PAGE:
Activity 1 Title:Drugs in sport should be banned! Introduction: Include three points Performance enhancing drugs give teams, or individuals, an unfair advantage. They could be harmful to the players. Damages the image of the game. Main body – Arguments: Performance enhancing drugs give teams, or individuals, an unfair advantage. ________________________________________________ They could be harmful to the players ________________________________________________ Damages the image of the game ________________________________________________ Remember each new idea is a paragraph and your paragraphs should include two or three sentences which may include statistics, quotes, evidence and examples too support your argument. Conclusion: Summarises and restates the position of the writer and sums up the main arguments. It may include a request for action to be taken by the reader. It does NOT give any new information EXPOSITION OR ARGUMENT!
Discussion texts are written for the purpose of presenting different opinions, points of view, or perspectives on a specific issue. These may be: in favour against unsure Ideas and arguments from all sides are evaluated before a decision is made. DISCUSSIONS
Discussion texts: can examine controversial topics use arguments directly related to the topic need to be convincing sound authoritative DISCUSSIONS
Structure Introduction include a statement to define the topic. give background information to the reader about the topic. show the different points of view to be examined. This is what I am going to say………….. DISCUSSIONS
Structure Body include a series of paragraphs include 2 or 3 paragraphs with arguments in favour and reasons or examples to support these ideas include 2 or 3 paragraphs with arguments against and reasons or examples to support these ideas use researched, quoted or reported speech use persuasive language use cohesive language to link ideas or to show change of opinion Now I am saying it………………… DISCUSSIONS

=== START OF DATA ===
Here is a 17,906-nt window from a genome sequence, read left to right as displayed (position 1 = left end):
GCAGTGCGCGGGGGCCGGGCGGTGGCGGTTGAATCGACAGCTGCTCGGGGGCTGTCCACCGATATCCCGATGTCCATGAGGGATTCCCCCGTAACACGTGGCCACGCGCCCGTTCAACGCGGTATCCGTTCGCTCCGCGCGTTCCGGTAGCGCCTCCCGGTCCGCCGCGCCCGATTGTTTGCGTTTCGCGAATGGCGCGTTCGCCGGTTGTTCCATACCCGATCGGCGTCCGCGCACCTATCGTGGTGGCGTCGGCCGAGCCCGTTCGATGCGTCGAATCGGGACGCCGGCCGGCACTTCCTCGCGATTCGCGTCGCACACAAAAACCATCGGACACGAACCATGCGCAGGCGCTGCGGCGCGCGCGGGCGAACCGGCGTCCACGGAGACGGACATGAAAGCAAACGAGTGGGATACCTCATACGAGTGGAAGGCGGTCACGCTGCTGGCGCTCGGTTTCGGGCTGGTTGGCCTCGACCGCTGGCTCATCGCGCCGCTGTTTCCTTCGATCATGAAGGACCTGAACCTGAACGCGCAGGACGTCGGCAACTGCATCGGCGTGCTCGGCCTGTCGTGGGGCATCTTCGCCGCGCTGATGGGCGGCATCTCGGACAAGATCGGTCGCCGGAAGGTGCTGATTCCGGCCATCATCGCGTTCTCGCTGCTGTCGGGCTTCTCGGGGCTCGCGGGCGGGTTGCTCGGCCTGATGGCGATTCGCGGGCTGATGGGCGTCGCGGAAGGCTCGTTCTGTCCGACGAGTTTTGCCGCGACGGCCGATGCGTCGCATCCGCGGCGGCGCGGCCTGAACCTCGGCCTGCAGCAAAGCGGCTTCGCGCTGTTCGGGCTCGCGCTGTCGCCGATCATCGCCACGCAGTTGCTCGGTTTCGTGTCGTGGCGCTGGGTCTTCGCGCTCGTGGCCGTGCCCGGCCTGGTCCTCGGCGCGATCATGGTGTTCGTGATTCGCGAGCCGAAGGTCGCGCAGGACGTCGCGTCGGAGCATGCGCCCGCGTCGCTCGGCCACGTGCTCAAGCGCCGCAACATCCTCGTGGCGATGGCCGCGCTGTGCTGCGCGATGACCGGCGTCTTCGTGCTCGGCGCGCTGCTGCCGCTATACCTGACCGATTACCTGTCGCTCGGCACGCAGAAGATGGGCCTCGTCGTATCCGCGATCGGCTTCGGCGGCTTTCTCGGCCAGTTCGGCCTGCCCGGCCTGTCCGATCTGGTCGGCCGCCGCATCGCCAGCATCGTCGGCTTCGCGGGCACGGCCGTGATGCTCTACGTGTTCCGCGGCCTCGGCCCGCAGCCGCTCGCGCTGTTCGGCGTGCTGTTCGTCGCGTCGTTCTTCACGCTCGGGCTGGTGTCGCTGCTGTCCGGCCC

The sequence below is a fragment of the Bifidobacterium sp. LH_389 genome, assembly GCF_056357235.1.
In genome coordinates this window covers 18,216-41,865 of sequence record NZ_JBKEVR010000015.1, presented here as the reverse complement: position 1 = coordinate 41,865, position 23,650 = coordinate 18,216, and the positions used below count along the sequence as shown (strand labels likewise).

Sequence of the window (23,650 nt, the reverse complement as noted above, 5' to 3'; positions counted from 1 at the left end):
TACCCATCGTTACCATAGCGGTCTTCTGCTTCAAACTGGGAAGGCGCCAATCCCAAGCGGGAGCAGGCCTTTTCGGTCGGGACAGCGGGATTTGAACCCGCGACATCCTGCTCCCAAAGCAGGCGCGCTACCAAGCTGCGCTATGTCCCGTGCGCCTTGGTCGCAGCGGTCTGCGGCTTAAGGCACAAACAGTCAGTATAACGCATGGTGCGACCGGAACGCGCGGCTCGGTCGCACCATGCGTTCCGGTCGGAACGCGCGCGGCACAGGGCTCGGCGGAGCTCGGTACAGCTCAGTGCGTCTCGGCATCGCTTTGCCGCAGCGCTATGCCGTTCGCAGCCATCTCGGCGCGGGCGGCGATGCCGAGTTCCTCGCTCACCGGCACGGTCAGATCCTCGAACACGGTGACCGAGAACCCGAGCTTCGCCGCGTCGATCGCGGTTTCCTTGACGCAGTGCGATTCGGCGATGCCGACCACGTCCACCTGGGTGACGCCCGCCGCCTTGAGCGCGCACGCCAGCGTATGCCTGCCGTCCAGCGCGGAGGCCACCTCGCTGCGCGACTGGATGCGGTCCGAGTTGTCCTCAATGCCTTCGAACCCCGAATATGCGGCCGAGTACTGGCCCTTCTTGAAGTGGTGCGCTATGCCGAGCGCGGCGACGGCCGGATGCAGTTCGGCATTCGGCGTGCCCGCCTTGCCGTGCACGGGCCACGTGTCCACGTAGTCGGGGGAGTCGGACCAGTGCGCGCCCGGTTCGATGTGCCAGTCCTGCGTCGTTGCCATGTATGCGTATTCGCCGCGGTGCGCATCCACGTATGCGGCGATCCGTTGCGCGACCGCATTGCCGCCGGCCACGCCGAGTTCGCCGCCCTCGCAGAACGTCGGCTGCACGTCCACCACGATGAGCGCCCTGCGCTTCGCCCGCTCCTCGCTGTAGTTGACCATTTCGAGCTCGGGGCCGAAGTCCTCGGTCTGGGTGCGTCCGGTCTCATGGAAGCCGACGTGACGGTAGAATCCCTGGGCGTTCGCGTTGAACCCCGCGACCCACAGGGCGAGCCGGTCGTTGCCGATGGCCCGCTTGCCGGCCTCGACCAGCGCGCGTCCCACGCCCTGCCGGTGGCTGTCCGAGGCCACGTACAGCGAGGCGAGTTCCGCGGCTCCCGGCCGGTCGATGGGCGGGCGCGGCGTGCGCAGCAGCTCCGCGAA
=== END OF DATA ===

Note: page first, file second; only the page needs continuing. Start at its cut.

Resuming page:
Structure Conclusion give a summary of arguments from both sides. evaluate which arguments are the most effective. may recommend one point of view over the other because of the arguments presented. This is what I have just said………… DISCUSSIONS
Unlike an argument discussions present more than one side of an issue before coming to a position. N.B.Remember exposition writing requires the author to already have a position before they start. Discussions may use evidence from both sides of the issue to persuade the reader to form an opinion. Or simply highlight all sides of the argument so people can make informed choices. DISCUSSIONS
Activity 2 DISCUSSIONS TitleIs TV bad for children? Introduction - Position statement Introduces the issue and previews different opinions, points of view, or perspectives on a specific issue. TV watching for children is a hot topic. While some people believe TV is a bad influence encouraging violence, sexualising children and promoting sedentary lifestyles, others believe TV provides educational material, models good behaviour and promotes healthy choices through advertising. Main body – Arguments Expands and elaborates the points made in the position statement. To strengthen the argument the elaboration may include statistics, quotes, evidence and examples from all sides discussed in the position statement. This should include two or three paragraphs for and against the issue. *Remember each new idea is a new paragraph. Conclusion Summarises and restates the position of the writer and sums up the main arguments. It may include a request for action to be taken by the reader. It does NOT give any new information.
Conjunctions are words that link ideas. They bring one idea or piece of information into some kind of relationship with another idea or piece of information. In this way, they help to create continuity or flow in a text. CONJUNCTIONS
1.Conjunctions of addition and replacement additive conjunctions simply add more information to what is already there. Examples of additive conjunctions include: and, also, in addition, not only … but also, moreover, further, besides. Example Video games have been shown to increase hand eye co- ordination. Furthermore, evidence suggests video games can enhance a childs problem solving abilities. CONJUNCTIONS